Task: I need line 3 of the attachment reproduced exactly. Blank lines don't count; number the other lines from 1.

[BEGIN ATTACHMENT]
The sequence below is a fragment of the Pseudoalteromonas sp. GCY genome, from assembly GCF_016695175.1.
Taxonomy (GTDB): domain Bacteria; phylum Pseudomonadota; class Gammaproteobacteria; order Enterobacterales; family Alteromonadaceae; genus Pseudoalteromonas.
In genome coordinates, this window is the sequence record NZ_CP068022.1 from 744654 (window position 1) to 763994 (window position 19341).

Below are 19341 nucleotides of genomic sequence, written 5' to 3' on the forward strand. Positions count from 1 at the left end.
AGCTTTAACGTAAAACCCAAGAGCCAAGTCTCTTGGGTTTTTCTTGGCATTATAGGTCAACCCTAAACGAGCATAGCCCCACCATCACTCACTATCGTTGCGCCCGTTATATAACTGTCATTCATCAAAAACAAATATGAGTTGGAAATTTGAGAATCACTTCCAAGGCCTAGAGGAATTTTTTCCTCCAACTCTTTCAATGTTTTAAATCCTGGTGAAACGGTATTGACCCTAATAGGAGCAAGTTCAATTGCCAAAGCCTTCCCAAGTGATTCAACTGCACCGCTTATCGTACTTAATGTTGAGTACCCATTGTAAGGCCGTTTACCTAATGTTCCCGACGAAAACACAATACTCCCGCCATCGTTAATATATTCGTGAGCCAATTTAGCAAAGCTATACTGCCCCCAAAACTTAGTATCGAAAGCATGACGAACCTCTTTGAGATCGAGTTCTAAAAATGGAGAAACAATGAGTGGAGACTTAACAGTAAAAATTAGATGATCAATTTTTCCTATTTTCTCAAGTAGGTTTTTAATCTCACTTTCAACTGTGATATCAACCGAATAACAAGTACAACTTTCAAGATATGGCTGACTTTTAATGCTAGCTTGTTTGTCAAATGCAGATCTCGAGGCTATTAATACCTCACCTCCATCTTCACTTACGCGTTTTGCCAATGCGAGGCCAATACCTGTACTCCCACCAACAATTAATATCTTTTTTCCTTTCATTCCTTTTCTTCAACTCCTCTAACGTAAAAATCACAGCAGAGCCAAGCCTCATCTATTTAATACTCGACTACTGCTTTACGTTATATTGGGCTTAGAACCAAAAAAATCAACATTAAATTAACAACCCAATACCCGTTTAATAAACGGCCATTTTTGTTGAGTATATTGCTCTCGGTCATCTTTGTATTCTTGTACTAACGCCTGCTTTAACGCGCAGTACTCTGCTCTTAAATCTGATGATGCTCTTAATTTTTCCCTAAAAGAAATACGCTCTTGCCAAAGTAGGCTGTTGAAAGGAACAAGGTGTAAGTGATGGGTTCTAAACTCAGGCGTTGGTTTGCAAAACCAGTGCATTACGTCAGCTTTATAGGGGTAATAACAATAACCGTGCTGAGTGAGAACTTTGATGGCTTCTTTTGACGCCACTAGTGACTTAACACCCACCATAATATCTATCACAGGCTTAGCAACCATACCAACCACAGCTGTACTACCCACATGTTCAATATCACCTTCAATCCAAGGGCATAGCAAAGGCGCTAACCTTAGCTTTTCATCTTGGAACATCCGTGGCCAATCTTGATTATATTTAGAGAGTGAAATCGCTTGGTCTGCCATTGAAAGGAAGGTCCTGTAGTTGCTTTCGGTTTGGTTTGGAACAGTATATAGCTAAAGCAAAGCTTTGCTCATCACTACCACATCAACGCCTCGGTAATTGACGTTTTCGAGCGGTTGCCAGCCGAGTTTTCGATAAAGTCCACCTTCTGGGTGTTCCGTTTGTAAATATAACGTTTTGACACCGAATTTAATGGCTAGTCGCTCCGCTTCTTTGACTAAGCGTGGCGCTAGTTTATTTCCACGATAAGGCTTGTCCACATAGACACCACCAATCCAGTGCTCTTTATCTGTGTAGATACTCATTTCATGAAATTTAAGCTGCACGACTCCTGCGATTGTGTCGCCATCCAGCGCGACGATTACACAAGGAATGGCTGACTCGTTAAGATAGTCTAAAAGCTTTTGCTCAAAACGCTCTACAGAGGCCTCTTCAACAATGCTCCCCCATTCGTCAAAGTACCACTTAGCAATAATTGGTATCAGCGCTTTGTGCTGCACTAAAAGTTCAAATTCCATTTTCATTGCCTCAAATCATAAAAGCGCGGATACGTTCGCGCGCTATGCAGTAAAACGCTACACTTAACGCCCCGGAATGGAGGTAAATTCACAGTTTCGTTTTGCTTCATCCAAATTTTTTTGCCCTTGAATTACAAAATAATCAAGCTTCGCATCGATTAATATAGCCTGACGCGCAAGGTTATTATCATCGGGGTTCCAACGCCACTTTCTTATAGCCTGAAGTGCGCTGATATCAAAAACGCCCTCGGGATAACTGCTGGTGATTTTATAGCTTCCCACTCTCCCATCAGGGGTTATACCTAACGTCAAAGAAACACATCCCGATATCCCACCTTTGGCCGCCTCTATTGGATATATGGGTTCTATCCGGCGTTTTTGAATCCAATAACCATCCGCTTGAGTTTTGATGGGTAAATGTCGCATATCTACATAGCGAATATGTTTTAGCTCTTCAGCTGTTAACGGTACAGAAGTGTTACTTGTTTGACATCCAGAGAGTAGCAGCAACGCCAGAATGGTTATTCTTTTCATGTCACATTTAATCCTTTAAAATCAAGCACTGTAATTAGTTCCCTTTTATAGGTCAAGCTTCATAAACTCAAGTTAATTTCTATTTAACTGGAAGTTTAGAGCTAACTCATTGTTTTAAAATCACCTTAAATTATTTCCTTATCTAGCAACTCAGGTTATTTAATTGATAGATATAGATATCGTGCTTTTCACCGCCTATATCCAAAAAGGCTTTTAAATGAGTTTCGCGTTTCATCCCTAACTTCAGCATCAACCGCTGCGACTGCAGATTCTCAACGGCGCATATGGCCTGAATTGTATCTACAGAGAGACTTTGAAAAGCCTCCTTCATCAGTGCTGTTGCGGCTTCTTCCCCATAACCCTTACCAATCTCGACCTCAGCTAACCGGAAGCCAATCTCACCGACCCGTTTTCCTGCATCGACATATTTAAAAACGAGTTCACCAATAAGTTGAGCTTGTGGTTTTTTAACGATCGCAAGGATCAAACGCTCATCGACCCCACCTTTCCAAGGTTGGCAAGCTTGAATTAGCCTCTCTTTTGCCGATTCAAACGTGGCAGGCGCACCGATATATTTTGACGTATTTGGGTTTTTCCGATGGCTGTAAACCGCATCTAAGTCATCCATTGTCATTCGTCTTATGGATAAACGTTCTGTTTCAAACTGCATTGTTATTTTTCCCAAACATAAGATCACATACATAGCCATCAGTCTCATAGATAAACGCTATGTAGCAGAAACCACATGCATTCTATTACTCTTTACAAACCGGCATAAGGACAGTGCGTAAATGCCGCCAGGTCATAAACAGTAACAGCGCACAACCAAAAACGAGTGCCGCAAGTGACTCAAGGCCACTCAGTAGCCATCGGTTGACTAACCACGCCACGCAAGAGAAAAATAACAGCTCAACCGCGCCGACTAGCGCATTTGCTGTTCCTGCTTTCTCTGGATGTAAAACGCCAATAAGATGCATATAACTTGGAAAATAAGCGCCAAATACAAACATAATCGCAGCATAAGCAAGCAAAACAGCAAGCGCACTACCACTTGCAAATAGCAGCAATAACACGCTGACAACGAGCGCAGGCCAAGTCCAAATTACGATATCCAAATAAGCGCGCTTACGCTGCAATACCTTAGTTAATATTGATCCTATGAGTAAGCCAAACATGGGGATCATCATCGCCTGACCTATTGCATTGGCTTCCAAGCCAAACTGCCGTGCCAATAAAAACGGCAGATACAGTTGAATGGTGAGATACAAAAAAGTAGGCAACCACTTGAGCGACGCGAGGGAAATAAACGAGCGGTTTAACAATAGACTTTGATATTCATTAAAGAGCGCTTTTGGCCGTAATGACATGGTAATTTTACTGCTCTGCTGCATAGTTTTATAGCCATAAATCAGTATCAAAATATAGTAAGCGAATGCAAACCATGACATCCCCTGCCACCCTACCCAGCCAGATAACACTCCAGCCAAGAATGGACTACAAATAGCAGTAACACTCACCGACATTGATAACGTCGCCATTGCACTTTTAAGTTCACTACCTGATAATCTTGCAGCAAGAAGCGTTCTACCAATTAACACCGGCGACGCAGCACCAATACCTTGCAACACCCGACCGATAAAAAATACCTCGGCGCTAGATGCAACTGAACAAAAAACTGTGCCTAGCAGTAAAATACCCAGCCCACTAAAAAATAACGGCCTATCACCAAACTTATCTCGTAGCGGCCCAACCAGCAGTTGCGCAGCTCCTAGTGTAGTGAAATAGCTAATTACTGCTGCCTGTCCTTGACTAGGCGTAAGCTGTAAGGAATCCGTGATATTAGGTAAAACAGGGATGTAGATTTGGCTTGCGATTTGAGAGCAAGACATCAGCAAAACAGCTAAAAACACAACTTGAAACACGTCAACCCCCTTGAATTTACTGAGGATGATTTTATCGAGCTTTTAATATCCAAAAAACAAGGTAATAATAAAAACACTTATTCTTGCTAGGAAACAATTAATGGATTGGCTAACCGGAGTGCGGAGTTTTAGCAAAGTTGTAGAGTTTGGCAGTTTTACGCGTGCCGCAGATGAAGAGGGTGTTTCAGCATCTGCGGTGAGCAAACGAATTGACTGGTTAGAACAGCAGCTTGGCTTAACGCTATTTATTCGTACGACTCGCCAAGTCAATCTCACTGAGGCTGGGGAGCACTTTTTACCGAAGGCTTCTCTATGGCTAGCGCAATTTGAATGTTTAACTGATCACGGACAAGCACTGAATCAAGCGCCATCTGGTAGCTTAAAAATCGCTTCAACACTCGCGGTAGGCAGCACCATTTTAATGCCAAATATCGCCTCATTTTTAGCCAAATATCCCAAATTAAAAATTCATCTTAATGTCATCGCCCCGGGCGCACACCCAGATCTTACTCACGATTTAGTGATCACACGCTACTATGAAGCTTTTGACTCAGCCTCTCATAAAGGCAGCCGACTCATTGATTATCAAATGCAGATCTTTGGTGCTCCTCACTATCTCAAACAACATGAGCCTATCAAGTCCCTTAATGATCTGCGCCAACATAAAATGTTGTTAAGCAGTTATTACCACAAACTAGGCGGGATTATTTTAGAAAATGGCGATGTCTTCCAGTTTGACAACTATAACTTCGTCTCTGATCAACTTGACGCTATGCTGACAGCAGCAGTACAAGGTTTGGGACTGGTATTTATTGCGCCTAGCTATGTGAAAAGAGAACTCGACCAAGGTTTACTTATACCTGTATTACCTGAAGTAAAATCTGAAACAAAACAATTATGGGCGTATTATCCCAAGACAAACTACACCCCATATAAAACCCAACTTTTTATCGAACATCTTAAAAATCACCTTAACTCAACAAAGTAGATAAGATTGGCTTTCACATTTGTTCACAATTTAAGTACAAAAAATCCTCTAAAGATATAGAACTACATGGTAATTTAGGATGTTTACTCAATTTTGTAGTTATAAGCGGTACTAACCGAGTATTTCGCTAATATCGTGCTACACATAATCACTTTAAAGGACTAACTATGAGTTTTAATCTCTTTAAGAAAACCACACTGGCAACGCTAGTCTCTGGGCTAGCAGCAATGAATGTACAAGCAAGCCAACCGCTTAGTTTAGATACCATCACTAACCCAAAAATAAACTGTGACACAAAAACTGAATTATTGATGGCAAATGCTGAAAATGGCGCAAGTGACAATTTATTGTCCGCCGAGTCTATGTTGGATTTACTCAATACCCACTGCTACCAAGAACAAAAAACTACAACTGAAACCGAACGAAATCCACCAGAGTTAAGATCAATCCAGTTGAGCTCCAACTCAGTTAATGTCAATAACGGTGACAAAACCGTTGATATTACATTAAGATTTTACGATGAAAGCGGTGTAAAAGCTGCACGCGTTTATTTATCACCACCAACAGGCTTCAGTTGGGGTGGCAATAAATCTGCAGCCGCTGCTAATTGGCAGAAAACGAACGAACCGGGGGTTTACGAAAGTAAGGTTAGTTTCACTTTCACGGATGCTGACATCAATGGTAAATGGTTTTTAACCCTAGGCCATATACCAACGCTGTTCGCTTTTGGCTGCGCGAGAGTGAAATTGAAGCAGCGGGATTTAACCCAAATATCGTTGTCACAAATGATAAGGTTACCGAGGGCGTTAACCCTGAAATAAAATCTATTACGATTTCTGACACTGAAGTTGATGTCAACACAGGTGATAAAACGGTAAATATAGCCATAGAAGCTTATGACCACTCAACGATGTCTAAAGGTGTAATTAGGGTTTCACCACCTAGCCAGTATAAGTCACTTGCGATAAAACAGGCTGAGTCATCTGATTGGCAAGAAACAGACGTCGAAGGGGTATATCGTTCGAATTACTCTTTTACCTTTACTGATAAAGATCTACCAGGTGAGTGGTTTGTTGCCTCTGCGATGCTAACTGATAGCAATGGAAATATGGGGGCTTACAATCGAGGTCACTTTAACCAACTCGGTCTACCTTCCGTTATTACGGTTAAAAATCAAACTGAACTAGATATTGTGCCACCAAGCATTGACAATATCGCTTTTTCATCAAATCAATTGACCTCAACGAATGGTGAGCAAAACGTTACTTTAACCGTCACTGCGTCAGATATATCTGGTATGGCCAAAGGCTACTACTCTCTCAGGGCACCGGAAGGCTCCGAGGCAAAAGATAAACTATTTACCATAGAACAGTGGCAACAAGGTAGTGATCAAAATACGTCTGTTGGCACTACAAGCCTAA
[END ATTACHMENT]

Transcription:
In genome coordinates, this window is the sequence record NZ_CP068022.1 from 744654 (window position 1) to 763994 (window position 19341).